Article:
Defendant municipalities customarily discriminate against racial minorities and poor people. Defendant cities knew that similar raids and/or conduct occurred as in the instant case have occurred in the past. Because defendants failed to speak out and take meaningful action against such raids and/or conduct defendant cities ratified such police conduct and discriminatory behavior.

It further alleges that as "a direct and proximate consequence" of these acts, plaintiffs were deprived of their Fourth Amendment rights and of due process of law.

Under this court's standard, a city can be liable for acquiescing in or implicitly authorizing constitutional violations by its employees. While plaintiffs' allegations are rather conclusory, in light of the liberal pleading requirements of Fed.R.Civ.P. 8, especially as some courts hold, in civil rights cases, they are sufficient to state a claim against the city under section 1983. The city, of course, may move for summary judgment if no factual basis for the alleged misconduct is adduced.

Liability Under the Fourteenth Amendment

In Jones v. City of Memphis, 586 F.2d 622 (6th Cir. 1978), cert. denied, 440 U.S. 914, 99 S. Ct. 1230, 59 L. Ed. 2d 464 (1979), the Sixth Circuit held that despite Monell a direct action under the Fourteenth Amendment can still be brought against a municipality. While ruling out recovery on the basis of respondeat superior, the court declined to define the exact contours of municipal liability in a direct action under the Fourteenth Amendment.

In reaching that decision, however, the court relied upon Turpin v. Mailet, 579 F.2d 152 (2d Cir. 1978), which reached a similar conclusion. Turpin, however, was vacated and remanded by the Supreme Court for reconsideration in light of Monell. 439 U.S. 974, 99 S. Ct. 554, 58 L. Ed. 2d 645 (1978), sub nom. West Haven v. Turpin. On remand, the Second Circuit held that "there is no place for a cause of action against a municipality directly under the 14th Amendment, because the plaintiff may proceed against the City of West Haven under § 1983." 591 F.2d 426, 427 (2d Cir. 1979).

In light of the Supreme Court's remand in Turpin and the Second Circuit's subsequent reversal of its earlier position, on which the Sixth Circuit in Jones relied, this court concludes that the Sixth Circuit, if it today decided the question, would not reach the same result it reached in Jones. Therefore, plaintiffs do not have a direct cause of action under the Fourteenth Amendment.

Liability Under Section 1985

The proposed fifth cause of action alleges:

35. In carrying out the acts specified [above] defendants City of Cleveland and Warrensville Heights were motivated by invidious discrimination against Blacks and other powerless and oppressed minorities.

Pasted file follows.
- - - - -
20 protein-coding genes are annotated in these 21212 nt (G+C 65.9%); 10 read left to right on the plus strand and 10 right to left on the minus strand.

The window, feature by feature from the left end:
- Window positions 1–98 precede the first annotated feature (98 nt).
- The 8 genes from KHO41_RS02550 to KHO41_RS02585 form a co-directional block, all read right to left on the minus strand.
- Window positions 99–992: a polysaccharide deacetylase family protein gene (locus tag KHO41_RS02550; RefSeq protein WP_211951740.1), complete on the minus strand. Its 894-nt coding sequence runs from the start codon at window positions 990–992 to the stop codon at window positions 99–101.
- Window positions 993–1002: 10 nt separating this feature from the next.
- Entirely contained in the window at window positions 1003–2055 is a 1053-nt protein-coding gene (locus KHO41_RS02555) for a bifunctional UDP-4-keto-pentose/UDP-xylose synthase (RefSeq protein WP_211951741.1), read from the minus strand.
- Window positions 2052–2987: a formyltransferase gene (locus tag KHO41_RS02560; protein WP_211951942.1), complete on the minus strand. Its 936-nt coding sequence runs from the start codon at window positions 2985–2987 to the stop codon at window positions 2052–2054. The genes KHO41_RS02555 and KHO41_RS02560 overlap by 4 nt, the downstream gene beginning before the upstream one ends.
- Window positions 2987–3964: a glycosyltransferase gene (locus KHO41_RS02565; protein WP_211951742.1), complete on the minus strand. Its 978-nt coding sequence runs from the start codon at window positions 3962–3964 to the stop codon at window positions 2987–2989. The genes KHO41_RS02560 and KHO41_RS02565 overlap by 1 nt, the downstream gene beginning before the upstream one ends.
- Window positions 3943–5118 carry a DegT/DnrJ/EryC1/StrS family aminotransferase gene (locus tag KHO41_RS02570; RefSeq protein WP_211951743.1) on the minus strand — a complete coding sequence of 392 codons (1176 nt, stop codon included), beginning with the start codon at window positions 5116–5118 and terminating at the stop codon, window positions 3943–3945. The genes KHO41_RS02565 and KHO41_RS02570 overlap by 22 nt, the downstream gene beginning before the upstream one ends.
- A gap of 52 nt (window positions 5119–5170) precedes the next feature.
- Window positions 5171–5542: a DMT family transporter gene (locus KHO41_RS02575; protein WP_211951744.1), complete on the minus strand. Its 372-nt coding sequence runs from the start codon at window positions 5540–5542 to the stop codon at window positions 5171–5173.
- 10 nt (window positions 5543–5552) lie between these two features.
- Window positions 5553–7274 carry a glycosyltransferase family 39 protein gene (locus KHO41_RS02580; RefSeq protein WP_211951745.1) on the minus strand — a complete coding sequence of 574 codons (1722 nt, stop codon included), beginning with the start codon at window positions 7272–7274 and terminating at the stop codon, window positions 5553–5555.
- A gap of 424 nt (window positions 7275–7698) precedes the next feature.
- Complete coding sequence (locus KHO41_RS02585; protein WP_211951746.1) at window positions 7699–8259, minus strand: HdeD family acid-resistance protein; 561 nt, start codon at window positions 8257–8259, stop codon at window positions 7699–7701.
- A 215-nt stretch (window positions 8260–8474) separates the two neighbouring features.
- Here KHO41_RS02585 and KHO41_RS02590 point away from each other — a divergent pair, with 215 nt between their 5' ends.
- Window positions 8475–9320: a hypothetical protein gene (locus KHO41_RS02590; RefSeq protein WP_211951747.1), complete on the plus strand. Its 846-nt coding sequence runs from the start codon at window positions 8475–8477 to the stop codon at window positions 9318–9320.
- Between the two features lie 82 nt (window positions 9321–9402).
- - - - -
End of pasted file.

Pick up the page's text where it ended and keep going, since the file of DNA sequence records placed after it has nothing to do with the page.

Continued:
36. In carrying out the acts specified [above] all defendants conspired to invidiously discriminate against all plaintiffs because they were Black and supposedly powerless to stand up for their Civil rights against the Gestapo-like raid of 15 police officers.

This conduct is alleged to have violated 42 U.S.C. § 1985.

As stated above, respondeat superior is not a basis for municipal liability *729 under section 1985. In order for a city to be liable under section 1985, it would have to be proved that the city as an entity through policy or custom engaged in a conspiracy. This court is of the view that a city cannot be held liable under section 1985 for conspiring with its own employees when they are acting pursuant to official policy or custom. A similar principle precludes a corporation from being charged with conspiracy to violate the anti-trust laws "when it exercises its rights through its officers and agents, which is the only medium through which it can possibly act." Nelson Radio & Supply Co. v. Motorola, 200 F.2d 911, 914 (5th Cir. 1952).

However, if through its mayor or other executive leadership, or through the mayor and council, a municipal corporation should combine or agree with one or more police officers, acting individually and independently of the city, to specifically deprive an individual of his Fourth Amendment rights against unreasonable searches and seizures, and in furtherance of that combination or agreement one of the conspiring police officers acts with a specific intent to deprive said individual of such rights, a section 1985 conspiracy claim would be stated against the municipal corporation and its police officers. The proposed fifth cause of action lacks allegations of fact that would comply with this narrow but permissible section 1985 claim against a municipality and its police officers.